U.S. business productivity (search) growth accelerated unexpectedly in the first quarter but labor costs picked up, according to a government report on Thursday that suggested a slight increase in profit and price pressures.

Nonfarm business productivity, or output per worker hour, rose at a 2.6 percent annual pace in the January-March period after gaining 2.1 percent in the fourth quarter, the Labor Department (search) said.

But unit labor costs, which economists eye closely to gauge inflation pressures, moved ahead at a 2.2 percent pace, an acceleration from an upwardly revised 1.7 percent fourth-quarter advance.

Wall Street economists had expected productivity growth to slow to a 1.9 percent pace, with unit labor costs accelerating to a 2 percent increase from the 1.3 percent gain initially reported for the fourth quarter.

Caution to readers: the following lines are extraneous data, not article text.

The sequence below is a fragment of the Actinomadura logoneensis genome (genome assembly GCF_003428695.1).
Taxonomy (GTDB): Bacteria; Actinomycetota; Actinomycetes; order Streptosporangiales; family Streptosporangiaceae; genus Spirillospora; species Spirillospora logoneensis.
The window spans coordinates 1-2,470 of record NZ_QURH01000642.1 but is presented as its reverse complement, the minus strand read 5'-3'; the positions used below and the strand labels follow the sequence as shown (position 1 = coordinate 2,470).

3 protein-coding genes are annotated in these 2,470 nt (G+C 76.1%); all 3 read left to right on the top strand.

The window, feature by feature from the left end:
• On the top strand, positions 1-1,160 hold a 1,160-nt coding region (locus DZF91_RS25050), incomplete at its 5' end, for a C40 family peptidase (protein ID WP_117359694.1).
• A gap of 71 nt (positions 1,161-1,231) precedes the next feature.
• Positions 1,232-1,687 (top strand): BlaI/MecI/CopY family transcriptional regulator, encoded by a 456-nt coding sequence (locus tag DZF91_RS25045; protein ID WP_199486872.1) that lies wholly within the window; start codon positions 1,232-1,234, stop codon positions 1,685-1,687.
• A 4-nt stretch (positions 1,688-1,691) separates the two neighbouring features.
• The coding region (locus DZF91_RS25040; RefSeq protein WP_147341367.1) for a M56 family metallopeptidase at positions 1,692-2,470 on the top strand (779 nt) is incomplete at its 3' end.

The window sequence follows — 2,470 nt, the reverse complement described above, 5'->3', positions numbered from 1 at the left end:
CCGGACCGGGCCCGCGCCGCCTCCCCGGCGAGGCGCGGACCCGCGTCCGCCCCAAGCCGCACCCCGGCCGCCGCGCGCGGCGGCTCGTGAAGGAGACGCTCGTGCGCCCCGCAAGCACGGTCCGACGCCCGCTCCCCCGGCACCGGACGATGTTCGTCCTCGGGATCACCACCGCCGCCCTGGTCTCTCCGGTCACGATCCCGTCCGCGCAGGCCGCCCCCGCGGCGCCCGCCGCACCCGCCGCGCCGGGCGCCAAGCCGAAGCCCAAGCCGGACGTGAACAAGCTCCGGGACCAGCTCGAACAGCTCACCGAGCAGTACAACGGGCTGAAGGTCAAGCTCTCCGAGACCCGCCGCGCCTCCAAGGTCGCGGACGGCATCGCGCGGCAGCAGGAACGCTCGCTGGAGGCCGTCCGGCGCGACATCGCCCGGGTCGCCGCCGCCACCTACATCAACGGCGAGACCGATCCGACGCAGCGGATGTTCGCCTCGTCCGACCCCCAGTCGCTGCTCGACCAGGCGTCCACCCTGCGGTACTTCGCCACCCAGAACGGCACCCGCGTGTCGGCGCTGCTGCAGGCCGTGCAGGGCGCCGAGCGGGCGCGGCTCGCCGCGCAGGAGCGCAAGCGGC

A big first-quarter jump in worker hourly compensation, which rose at a 4.8 percent rate after a 3.8 percent fourth-quarter gain, lay behind the acceleration in unit labor costs, the report showed.

Productivity growth has slowed as the U.S. economic expansion has matured and businesses have found themselves less able to boost production without bringing on more workers. Productivity rose more than 4 percent in each of the last three years, but has slowed to a range more in keeping with historical experience.

Slowing productivity growth implies stepped up job creation, unless the pace of economic expansion cools, but also pressure on profits or prices — or both — as businesses find themselves facing increased labor costs.